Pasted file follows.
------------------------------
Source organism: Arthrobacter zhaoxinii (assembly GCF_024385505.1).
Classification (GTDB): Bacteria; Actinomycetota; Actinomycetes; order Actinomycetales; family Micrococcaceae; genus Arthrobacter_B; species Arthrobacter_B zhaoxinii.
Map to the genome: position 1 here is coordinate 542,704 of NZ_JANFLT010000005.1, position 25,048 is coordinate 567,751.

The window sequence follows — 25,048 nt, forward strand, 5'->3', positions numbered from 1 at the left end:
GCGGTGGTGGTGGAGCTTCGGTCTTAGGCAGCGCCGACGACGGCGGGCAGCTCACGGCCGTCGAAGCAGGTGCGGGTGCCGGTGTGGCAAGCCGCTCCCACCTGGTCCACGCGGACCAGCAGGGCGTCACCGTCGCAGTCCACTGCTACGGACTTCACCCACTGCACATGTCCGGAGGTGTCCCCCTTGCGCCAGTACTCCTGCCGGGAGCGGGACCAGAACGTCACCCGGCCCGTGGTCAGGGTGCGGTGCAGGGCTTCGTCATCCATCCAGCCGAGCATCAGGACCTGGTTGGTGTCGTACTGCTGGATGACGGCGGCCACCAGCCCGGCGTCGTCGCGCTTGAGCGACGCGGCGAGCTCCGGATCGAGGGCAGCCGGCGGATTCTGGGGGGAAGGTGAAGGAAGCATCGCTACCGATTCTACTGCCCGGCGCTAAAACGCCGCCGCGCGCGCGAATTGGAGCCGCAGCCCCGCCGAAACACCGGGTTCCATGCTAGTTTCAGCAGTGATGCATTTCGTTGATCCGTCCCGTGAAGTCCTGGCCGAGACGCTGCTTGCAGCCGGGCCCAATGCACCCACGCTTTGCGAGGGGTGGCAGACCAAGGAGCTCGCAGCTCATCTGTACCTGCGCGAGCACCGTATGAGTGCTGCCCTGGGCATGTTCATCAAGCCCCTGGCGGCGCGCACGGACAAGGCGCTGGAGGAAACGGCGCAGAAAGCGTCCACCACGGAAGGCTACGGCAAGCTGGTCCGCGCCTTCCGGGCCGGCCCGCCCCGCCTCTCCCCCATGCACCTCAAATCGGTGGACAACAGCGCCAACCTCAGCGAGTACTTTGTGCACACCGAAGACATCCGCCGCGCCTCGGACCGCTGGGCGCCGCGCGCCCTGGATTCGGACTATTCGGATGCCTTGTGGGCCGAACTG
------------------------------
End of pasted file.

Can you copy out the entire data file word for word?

Source organism: Arthrobacter zhaoxinii (assembly GCF_024385505.1).
Classification (GTDB): Bacteria; Actinomycetota; Actinomycetes; order Actinomycetales; family Micrococcaceae; genus Arthrobacter_B; species Arthrobacter_B zhaoxinii.
Map to the genome: position 1 here is coordinate 542,704 of NZ_JANFLT010000005.1, position 25,048 is coordinate 567,751.

The window sequence follows — 25,048 nt, forward strand, 5'->3', positions numbered from 1 at the left end:
GCGGTGGTGGTGGAGCTTCGGTCTTAGGCAGCGCCGACGACGGCGGGCAGCTCACGGCCGTCGAAGCAGGTGCGGGTGCCGGTGTGGCAAGCCGCTCCCACCTGGTCCACGCGGACCAGCAGGGCGTCACCGTCGCAGTCCACTGCTACGGACTTCACCCACTGCACATGTCCGGAGGTGTCCCCCTTGCGCCAGTACTCCTGCCGGGAGCGGGACCAGAACGTCACCCGGCCCGTGGTCAGGGTGCGGTGCAGGGCTTCGTCATCCATCCAGCCGAGCATCAGGACCTGGTTGGTGTCGTACTGCTGGATGACGGCGGCCACCAGCCCGGCGTCGTCGCGCTTGAGCGACGCGGCGAGCTCCGGATCGAGGGCAGCCGGCGGATTCTGGGGGGAAGGTGAAGGAAGCATCGCTACCGATTCTACTGCCCGGCGCTAAAACGCCGCCGCGCGCGCGAATTGGAGCCGCAGCCCCGCCGAAACACCGGGTTCCATGCTAGTTTCAGCAGTGATGCATTTCGTTGATCCGTCCCGTGAAGTCCTGGCCGAGACGCTGCTTGCAGCCGGGCCCAATGCACCCACGCTTTGCGAGGGGTGGCAGACCAAGGAGCTCGCAGCTCATCTGTACCTGCGCGAGCACCGTATGAGTGCTGCCCTGGGCATGTTCATCAAGCCCCTGGCGGCGCGCACGGACAAGGCGCTGGAGGAAACGGCGCAGAAAGCGTCCACCACGGAAGGCTACGGCAAGCTGGTCCGCGCCTTCCGGGCCGGCCCGCCCCGCCTCTCCCCCATGCACCTCAAATCGGTGGACAACAGCGCCAACCTCAGCGAGTACTTTGTGCACACCGAAGACATCCGCCGCGCCTCGGACCGCTGGGCGCCGCGCGCCCTGGATTCGGACTATTCGGATGCCTTGTGGGCCGAACTG